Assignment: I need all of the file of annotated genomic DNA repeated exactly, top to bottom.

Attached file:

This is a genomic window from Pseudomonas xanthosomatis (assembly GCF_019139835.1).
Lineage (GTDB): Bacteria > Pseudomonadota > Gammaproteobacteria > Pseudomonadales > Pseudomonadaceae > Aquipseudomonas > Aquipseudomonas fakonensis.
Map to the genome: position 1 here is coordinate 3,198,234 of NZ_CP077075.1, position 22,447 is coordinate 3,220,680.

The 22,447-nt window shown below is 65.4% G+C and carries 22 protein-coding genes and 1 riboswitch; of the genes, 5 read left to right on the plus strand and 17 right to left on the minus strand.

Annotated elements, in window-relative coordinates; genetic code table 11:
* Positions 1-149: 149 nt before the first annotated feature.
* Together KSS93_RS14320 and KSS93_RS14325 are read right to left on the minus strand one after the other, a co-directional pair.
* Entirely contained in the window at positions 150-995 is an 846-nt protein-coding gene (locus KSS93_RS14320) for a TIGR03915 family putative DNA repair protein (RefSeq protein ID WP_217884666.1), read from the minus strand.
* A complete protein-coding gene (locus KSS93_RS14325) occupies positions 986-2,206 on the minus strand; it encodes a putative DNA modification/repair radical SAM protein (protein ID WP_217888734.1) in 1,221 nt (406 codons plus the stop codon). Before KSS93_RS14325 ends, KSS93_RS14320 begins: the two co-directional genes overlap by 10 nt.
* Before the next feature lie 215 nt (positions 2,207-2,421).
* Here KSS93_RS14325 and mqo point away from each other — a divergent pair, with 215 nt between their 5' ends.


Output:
This is a genomic window from Pseudomonas xanthosomatis (assembly GCF_019139835.1).
Lineage (GTDB): Bacteria > Pseudomonadota > Gammaproteobacteria > Pseudomonadales > Pseudomonadaceae > Aquipseudomonas > Aquipseudomonas fakonensis.
Map to the genome: position 1 here is coordinate 3,198,234 of NZ_CP077075.1, position 22,447 is coordinate 3,220,680.

The 22,447-nt window shown below is 65.4% G+C and carries 22 protein-coding genes and 1 riboswitch; of the genes, 5 read left to right on the plus strand and 17 right to left on the minus strand.

Annotated elements, in window-relative coordinates; genetic code table 11:
* Positions 1-149: 149 nt before the first annotated feature.
* Together KSS93_RS14320 and KSS93_RS14325 are read right to left on the minus strand one after the other, a co-directional pair.
* Entirely contained in the window at positions 150-995 is an 846-nt protein-coding gene (locus KSS93_RS14320) for a TIGR03915 family putative DNA repair protein (RefSeq protein ID WP_217884666.1), read from the minus strand.
* A complete protein-coding gene (locus KSS93_RS14325) occupies positions 986-2,206 on the minus strand; it encodes a putative DNA modification/repair radical SAM protein (protein ID WP_217888734.1) in 1,221 nt (406 codons plus the stop codon). Before KSS93_RS14325 ends, KSS93_RS14320 begins: the two co-directional genes overlap by 10 nt.
* Before the next feature lie 215 nt (positions 2,207-2,421).
* Here KSS93_RS14325 and mqo point away from each other — a divergent pair, with 215 nt between their 5' ends.